“Originally, they said it was child pornography and that they were going to lay charges of sexual assault and child pornography,” Parsons said outside court today. “Within a month, that changed. The photo itself, I was told it was a community issue and not a police issue.”

And now, the person who took that photo and the person who started to spread it around the school to bully and shame Rehtaeh Parsons have both pleaded guilty to criminal charges arising from that.

Canning and Parsons hope their questions will be answered when Murray Segal reviews the way the RCMP and the Public Prosecution Service handled this case. The Nova Scotia Justice department hired Segal, the former Deputy Attorney General and Chief Prosecutor of Ontario, but he has put his review on hold until the conclusion of the criminal matters before the court. Segal will resume his review after that.

The youth who pleaded guilty today will return to court Jan. 15, 2015 for sentencing. His lawyer, Brian Church, declined to speak to reporters after today’s hearing.

The simple solution to publication ban in Rehtaeh Parsons case

I appreciated the comments from the caller.
When I decided to break the publication ban, I did so despite the fact that some people would accuse me of doing it for publicity reasons. Anybody who thought — or still thinks — that I did this for publicity reasons didn’t think it through.
I am putting myself at risk of being charged with a criminal offence. There is no doubt in my mind that I am breaking the law. My only saving grace is that it is not in the public interest to prosecute me, just as it’s not in the public interest to prosecute the others who have violated the ban. In addition, the police would also have to charge Glen Canning and Leah Parsons, Rehtaeh’s parents, and that would be a public relations disaster.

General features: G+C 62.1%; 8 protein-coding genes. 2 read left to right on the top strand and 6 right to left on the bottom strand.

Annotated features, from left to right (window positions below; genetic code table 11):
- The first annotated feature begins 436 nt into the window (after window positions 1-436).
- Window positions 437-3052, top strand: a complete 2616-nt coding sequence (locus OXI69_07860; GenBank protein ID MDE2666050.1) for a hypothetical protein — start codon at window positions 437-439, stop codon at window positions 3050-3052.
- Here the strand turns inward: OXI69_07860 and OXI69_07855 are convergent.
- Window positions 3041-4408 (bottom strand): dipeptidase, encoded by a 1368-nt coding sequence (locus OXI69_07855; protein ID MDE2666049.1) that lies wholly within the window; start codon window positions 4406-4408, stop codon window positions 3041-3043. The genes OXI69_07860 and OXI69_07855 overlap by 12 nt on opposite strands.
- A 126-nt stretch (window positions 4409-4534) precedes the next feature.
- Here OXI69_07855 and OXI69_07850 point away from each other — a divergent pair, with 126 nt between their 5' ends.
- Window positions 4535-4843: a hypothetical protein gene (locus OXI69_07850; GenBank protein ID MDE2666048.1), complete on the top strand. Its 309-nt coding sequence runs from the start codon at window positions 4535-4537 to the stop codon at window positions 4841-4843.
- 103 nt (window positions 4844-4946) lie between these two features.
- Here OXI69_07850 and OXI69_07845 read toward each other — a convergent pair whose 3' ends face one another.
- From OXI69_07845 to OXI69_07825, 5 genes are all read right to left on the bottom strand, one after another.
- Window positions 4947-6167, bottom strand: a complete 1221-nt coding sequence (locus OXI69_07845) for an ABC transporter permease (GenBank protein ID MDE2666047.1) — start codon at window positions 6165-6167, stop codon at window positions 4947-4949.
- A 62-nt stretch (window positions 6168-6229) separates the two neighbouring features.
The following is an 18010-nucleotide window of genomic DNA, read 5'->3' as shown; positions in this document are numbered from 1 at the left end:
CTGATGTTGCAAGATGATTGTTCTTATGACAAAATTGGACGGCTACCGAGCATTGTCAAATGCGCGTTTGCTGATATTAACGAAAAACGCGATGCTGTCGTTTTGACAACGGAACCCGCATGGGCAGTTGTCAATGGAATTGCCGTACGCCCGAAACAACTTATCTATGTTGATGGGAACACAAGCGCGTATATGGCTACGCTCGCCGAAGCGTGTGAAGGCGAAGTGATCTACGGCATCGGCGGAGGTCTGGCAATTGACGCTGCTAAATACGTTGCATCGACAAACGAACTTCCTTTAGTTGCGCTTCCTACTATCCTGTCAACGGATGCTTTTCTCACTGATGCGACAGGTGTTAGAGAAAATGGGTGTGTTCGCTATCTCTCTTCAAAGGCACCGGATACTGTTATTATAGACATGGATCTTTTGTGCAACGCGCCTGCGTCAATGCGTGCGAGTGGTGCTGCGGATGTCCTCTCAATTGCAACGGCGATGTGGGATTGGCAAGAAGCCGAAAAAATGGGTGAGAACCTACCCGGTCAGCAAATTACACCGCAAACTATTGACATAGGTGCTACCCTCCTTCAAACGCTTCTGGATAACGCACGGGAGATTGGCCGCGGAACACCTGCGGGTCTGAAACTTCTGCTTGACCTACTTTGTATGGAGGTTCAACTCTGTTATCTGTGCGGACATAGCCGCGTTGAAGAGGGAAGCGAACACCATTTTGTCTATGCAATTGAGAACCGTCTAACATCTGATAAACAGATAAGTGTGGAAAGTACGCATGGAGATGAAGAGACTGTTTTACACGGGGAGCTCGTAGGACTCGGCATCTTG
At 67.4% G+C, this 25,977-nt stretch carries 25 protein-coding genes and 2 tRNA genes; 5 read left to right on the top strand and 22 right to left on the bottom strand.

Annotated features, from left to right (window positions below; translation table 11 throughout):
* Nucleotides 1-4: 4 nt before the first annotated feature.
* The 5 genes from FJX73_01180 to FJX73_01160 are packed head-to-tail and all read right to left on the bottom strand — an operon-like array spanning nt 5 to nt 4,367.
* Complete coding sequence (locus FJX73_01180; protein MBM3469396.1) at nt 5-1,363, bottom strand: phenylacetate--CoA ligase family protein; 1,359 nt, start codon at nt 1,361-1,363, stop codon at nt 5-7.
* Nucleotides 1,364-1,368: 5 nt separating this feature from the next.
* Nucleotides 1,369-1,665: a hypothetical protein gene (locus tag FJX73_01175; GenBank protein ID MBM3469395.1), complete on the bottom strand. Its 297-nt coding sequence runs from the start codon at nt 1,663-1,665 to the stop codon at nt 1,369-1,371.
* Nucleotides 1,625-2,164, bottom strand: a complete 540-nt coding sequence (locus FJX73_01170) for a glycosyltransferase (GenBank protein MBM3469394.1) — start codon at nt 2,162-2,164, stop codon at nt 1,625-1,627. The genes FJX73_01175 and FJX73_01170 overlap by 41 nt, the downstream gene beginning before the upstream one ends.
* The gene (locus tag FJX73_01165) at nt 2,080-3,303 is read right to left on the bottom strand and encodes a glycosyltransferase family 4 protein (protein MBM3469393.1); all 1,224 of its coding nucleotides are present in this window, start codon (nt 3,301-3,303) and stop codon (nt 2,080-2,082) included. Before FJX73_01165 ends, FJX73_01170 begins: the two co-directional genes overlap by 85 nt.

If there was so much to be gained from this, why has no other media outlet or journalist in Canada broken the ban? For four months, the opportunity was there and no one took it.
More importantly, there is a simple solution to the publication ban. It doesn’t require Parliament to change this law, which is a good law. It will simply allow people to use Rehtaeh Parsons’ name without restrictions.
The solution, described in my post on Oct. 22, lies with our Attorney General and Justice Minister. Let your MLA know and, more importantly, let a member of Nova Scotia’s Liberal government know what you think about this case.

Lawyer David Fraser pans publication ban in Rehtaeh Parsons case

David Fraser is absolutely right. It’s time to end this discussion about the publication ban and shift our focus back to the more important discussions we need to have about cyber-bullying, sexual consent, suicide prevention, and accountability for public officials.
Justice might never come for Rehtaeh Parsons, but at least we can use her memory to learn some valuable lessons and help inform some important discussions.

Accused in Rehtaeh Parsons case set free

rehtaeh parsons

The boy who took the picture used to shame Rehtaeh Parsons was set free today and won’t spend a day in jail.

The accused, now 20, pleaded guilty in September to production of child pornography. He took a picture of Rehtaeh Parsons and his co-accused. Parsons was puking out a window while the other boy mugged for the camera and gave a thumbs-up sign. Despite admitting his guilt, he won’t go to jail and will have 12 months to meet certain conditions. If he meets them, he will receive a conditional discharge. He will not be put on probation.